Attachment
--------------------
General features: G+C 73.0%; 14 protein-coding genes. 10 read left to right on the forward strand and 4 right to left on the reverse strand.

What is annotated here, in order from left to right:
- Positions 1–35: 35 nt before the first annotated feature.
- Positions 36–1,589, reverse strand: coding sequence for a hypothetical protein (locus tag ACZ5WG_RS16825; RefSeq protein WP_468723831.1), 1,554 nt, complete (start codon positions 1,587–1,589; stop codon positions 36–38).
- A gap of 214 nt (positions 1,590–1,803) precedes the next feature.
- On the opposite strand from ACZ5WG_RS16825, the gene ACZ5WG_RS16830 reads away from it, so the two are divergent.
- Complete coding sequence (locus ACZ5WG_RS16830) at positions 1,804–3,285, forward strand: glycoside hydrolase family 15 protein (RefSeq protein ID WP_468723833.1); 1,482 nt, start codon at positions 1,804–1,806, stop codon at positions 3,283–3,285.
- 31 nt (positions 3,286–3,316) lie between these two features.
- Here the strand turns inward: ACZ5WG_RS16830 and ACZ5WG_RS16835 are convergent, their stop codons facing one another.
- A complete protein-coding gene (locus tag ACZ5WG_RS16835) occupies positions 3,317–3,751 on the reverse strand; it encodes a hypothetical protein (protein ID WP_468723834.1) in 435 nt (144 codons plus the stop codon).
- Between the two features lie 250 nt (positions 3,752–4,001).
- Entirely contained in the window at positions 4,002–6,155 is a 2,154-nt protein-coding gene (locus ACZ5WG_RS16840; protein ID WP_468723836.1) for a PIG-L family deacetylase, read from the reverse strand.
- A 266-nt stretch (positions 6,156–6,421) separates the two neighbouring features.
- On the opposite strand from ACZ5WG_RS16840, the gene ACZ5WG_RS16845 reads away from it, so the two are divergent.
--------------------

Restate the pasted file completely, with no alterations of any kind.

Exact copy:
General features: G+C 73.0%; 14 protein-coding genes. 10 read left to right on the forward strand and 4 right to left on the reverse strand.

What is annotated here, in order from left to right:
- Positions 1–35: 35 nt before the first annotated feature.
- Positions 36–1,589, reverse strand: coding sequence for a hypothetical protein (locus tag ACZ5WG_RS16825; RefSeq protein WP_468723831.1), 1,554 nt, complete (start codon positions 1,587–1,589; stop codon positions 36–38).
- A gap of 214 nt (positions 1,590–1,803) precedes the next feature.
- On the opposite strand from ACZ5WG_RS16825, the gene ACZ5WG_RS16830 reads away from it, so the two are divergent.
- Complete coding sequence (locus ACZ5WG_RS16830) at positions 1,804–3,285, forward strand: glycoside hydrolase family 15 protein (RefSeq protein ID WP_468723833.1); 1,482 nt, start codon at positions 1,804–1,806, stop codon at positions 3,283–3,285.
- 31 nt (positions 3,286–3,316) lie between these two features.
- Here the strand turns inward: ACZ5WG_RS16830 and ACZ5WG_RS16835 are convergent, their stop codons facing one another.
- A complete protein-coding gene (locus tag ACZ5WG_RS16835) occupies positions 3,317–3,751 on the reverse strand; it encodes a hypothetical protein (protein ID WP_468723834.1) in 435 nt (144 codons plus the stop codon).
- Between the two features lie 250 nt (positions 3,752–4,001).
- Entirely contained in the window at positions 4,002–6,155 is a 2,154-nt protein-coding gene (locus ACZ5WG_RS16840; protein ID WP_468723836.1) for a PIG-L family deacetylase, read from the reverse strand.
- A 266-nt stretch (positions 6,156–6,421) separates the two neighbouring features.
- On the opposite strand from ACZ5WG_RS16840, the gene ACZ5WG_RS16845 reads away from it, so the two are divergent.